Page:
Today I listened to this podcast that has been waiting on my iPhone for months, and it was exactly what I needed to hear. Psychologist Hara Estroff Marano talks about the over-supervision of children and how little time and space we give them to play, make their own mistakes and solve their own problems. And she hit a chord with me when she talked about wanting her children to have a backbone - as in, she didn't mind if they answered back, if they were outspoken, if they expressed strong opinions. She said compliance wasn't high up on her list of values.

And I think, until listening to this, compliance has been up there for me. Who is this four-year-old who lives under my roof and still thinks she can defy me? Fall into line, kid! Perhaps it's because I always fell into line. I was so polite. I didn't want to do the wrong thing. I didn't want to step on any toes.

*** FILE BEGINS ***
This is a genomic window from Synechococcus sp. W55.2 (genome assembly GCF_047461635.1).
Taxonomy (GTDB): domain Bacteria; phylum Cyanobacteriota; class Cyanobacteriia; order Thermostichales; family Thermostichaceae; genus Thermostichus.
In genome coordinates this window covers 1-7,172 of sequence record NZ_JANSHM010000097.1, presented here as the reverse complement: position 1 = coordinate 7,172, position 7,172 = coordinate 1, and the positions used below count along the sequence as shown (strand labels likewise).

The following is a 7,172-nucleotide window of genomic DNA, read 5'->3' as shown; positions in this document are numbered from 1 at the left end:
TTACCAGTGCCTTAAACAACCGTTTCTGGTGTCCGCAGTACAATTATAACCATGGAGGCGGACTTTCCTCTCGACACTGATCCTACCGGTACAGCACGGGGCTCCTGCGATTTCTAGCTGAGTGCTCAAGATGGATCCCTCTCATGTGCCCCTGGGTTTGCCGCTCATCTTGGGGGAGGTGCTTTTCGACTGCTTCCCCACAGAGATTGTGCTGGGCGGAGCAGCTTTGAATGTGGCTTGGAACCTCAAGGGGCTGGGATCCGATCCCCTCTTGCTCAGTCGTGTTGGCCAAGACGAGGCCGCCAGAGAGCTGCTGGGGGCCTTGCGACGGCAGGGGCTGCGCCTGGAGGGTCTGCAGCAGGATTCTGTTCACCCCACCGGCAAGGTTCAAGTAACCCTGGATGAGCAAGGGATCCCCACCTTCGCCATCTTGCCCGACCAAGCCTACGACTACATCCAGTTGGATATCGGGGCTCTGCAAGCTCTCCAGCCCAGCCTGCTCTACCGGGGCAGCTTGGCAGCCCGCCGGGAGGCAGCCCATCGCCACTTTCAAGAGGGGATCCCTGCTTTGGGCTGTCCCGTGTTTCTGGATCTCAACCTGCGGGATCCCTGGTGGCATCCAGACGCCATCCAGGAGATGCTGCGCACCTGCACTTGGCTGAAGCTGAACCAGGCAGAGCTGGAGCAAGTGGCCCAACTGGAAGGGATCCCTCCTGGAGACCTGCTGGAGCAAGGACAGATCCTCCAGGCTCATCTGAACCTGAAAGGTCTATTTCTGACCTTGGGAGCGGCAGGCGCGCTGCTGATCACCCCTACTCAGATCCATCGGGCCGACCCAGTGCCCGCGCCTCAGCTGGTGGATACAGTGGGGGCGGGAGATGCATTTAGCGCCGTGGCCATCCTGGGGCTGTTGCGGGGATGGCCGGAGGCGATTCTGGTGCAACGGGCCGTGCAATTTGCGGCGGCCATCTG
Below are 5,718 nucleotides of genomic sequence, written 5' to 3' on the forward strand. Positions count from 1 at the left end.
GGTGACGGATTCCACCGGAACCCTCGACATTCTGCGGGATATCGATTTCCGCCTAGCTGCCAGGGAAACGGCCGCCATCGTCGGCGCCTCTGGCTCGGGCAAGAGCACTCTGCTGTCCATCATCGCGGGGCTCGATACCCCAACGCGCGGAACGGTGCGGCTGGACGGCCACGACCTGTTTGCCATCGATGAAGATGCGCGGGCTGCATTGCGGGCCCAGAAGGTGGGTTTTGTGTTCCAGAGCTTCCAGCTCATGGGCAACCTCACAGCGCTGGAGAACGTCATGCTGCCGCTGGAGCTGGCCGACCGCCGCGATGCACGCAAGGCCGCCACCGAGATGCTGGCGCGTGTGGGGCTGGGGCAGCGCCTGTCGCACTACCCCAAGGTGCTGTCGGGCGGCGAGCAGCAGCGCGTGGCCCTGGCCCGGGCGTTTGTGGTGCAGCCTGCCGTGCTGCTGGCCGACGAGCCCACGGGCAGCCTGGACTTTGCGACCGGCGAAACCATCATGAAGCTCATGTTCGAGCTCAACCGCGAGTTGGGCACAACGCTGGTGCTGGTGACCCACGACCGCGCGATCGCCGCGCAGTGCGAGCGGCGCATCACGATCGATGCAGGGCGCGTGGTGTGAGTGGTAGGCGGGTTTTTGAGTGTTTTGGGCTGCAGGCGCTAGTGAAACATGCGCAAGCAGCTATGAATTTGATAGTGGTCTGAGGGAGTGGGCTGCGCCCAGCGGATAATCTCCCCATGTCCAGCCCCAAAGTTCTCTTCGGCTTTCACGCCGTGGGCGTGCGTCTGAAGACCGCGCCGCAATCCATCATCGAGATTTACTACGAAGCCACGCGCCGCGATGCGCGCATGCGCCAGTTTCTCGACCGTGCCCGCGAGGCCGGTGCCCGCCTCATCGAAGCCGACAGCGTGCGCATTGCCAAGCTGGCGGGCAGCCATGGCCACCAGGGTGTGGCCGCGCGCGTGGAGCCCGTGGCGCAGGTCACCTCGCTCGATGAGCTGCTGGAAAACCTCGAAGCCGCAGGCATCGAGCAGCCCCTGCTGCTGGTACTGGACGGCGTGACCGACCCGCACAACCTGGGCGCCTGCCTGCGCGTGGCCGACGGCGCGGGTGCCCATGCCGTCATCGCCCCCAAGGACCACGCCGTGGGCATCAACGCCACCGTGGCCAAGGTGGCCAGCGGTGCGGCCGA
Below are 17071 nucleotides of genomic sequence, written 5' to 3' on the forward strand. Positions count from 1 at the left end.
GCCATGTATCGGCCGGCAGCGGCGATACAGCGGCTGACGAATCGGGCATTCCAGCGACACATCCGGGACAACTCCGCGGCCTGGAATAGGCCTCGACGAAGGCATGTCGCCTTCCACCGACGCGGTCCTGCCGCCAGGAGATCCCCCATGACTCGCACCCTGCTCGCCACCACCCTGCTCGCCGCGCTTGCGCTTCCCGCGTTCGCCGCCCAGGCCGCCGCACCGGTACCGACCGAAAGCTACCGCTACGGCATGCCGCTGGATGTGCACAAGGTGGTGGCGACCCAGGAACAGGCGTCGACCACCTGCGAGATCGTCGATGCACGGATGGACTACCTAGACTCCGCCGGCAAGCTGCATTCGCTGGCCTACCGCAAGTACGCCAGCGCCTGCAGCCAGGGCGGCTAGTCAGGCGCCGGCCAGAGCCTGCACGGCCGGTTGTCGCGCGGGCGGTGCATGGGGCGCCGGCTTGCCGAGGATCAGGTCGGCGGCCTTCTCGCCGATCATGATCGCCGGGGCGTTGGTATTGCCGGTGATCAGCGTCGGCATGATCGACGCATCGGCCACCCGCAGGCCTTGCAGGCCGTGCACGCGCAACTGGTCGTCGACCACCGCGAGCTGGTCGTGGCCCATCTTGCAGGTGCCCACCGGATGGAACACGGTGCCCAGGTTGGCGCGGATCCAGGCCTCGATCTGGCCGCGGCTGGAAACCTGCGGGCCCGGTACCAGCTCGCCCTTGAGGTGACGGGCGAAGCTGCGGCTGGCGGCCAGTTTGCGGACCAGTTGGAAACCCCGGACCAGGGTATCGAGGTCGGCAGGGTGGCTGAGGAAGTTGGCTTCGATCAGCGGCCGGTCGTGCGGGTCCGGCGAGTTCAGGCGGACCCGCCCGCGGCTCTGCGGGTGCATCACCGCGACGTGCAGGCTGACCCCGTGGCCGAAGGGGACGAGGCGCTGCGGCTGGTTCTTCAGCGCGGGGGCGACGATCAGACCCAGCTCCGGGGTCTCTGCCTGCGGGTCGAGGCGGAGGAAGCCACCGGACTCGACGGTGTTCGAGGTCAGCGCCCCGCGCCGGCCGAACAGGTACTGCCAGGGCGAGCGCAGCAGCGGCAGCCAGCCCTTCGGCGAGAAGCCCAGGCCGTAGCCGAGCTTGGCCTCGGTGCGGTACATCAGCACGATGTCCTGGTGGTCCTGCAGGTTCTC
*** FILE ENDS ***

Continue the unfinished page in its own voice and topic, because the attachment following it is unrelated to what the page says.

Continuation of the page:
Well, I'm removing 'compliance' from my list. At least, I'm going to start trying. I still want her to understand respect and good manners and courtesy. I want her to be kind and compassionate and to have empathy. But I'm going to stop demanding obedience all the time.

 I want her to be strong and gutsy and funny and vulnerable, and to learn and appreciate my and her dad's values. I want her life to be a series of great bursts of happy, and for her to have resilience against any sad, angry, hurt, disappointed or scared that falls in between. But ultimately, I want to give her the resources to make her own decisions, recover from setbacks and follow her own path.

So when she tells me, as she did recently, that she wants to be three things when she grows up - a princess, a "doctor-nurse who drives an ambulance" and a farmer's wife - I'll say, "Go get 'em, sunshine."

:: I'm hoping lots of people listen to the podcast and take on the ideas, because if I ever work up the courage to open the door and send my girls out into the street for a morning of unsupervised play (like in the good old days when we were young), it'd be nice to think there'll be some other kids out there to play with...


  1. this was really lovely to read. i am happy you found something that spoke to you and helped you in your parenting journey.